African countries must not withdraw from ICC-Kofi Annan

African exodus from ICC must be stopped, says Kofi Annan

Kofi Annan
Kofi Annan

The apparent African exodus from the international criminal court must be stopped or the most heinous crimes will be allowed to go unpunished, Kofi Annan, the former UN secretary general and one of the ICC’s chief architects, has warned.

Burundi, Gambia and South Africa said this year they would no longer recognise the court’s jurisdiction and announced their intention to quit. They claim the ICC disproportionately targets African leaders. Nine of the 10 cases taken by the court have involved former African rulers.

State impunity is back in fashion – we need the international court more than ever

Annan’s intervention is designed to influence the annual meeting of the Assembly of States Parties, whose members are signatories to the ICC. He warned the actions of the three African countries risked giving the false impression the entire continent was hostile to the court.

Annan was pivotal to the court’s creation when he was UN secretary general, hosting the inaugural conference in Rome in 1998.

Writing in the Guardian, he says: “Most of the continent’s democratic governments stand by the ICC. I stand by the ICC, because the most heinous crimes must not go unpunished.”

He says Africa “was [the court’s] most enthusiastic supporter” at the ICC’s inception. “Memories of the horrors of the Rwandan genocide were still fresh in our minds. In fact, the first signatory of the treaty was an African country, Senegal. Africa remains the single largest regional bloc, with 34 states party to the Rome statute out of 124,” he writes.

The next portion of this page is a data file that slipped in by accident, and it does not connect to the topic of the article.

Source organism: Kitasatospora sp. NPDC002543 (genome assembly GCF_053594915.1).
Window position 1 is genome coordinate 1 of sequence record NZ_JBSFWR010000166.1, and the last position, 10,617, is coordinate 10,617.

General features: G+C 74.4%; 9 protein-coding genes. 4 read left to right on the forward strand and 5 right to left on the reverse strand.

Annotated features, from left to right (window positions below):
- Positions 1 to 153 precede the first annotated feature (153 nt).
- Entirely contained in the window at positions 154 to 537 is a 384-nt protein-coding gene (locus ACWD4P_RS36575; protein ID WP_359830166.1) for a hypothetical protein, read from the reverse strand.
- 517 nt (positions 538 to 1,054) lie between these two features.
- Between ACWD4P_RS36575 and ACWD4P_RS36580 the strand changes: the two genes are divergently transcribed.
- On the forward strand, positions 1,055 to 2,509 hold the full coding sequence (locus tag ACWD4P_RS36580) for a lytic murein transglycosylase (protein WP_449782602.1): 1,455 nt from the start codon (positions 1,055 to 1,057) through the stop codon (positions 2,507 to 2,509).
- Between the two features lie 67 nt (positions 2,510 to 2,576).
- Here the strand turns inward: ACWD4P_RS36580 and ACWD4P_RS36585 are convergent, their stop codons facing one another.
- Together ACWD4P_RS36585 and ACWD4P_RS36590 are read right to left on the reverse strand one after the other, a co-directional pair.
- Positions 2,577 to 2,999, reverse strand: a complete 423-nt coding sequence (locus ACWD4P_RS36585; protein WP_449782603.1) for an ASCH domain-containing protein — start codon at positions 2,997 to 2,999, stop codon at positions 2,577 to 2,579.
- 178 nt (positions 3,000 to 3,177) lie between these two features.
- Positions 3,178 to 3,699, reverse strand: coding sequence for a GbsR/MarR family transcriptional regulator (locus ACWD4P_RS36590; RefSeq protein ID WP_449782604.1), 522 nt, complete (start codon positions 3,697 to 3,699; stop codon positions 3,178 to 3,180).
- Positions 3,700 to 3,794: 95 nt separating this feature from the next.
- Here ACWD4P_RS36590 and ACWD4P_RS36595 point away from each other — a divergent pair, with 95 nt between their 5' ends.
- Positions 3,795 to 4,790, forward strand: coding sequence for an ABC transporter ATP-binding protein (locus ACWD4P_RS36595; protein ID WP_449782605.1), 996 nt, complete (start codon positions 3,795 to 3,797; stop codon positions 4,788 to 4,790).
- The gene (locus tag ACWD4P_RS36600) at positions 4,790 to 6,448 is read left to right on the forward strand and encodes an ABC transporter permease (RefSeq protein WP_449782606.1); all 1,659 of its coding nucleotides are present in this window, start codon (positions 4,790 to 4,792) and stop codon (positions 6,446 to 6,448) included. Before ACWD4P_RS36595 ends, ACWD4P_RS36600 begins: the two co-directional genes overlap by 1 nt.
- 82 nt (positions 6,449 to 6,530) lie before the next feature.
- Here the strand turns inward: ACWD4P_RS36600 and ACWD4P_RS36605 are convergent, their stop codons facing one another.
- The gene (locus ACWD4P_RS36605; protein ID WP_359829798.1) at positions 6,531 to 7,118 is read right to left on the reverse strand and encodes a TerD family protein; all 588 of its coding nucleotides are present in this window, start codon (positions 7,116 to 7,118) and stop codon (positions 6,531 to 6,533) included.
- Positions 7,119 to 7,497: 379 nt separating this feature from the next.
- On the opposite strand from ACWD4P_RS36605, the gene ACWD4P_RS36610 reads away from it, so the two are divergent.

Annan said the focus of the ICC’s work in Africa did not indicate any bias but rather Africa’s willingness to refer cases to it. “Of the nine investigations on the African continent, eight were requested by African states. Six African states referred their own situation to the ICC, and African states voted in support of the UN security council referrals on Darfur and Libya,” he writes.

“Kenya was the only case in Africa opened independently by the court, but it enjoyed the enthusiastic support of a majority of Kenyans. They wanted justice for the 1,300 people killed and hundreds of thousands displaced in election-related violence.”

Annan said Africa was not the sole subject of international justice, pointing out that criminal tribunals were first set up after the second world war, at Nuremberg and Tokyo. After the cold war, more international or mixed tribunals were launched for crimes in Lebanon, Cambodia and Yugoslavia. The ICC has opened investigations in Georgia and is conducting preliminary examinations in Afghanistan, Columbia, Ukraine, Iraq and Palestine.

He said the “ICC remains the continent’s most credible court of last resort for the most serious crimes … [It] does not supplant national jurisdictions; it only intervenes in cases where the country concerned is either unable or unwilling to try its own citizens.”


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